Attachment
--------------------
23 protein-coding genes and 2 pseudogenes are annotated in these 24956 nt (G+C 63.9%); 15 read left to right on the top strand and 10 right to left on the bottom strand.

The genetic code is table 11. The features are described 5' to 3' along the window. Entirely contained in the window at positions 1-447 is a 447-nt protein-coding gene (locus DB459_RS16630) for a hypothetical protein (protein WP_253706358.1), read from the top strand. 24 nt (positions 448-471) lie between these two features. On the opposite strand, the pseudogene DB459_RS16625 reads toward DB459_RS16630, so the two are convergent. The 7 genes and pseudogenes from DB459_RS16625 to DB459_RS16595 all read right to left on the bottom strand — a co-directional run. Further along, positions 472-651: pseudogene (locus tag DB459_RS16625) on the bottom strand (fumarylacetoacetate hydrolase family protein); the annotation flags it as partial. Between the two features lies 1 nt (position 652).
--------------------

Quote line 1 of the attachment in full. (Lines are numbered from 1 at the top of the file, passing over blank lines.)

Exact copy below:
23 protein-coding genes and 2 pseudogenes are annotated in these 24956 nt (G+C 63.9%); 15 read left to right on the top strand and 10 right to left on the bottom strand.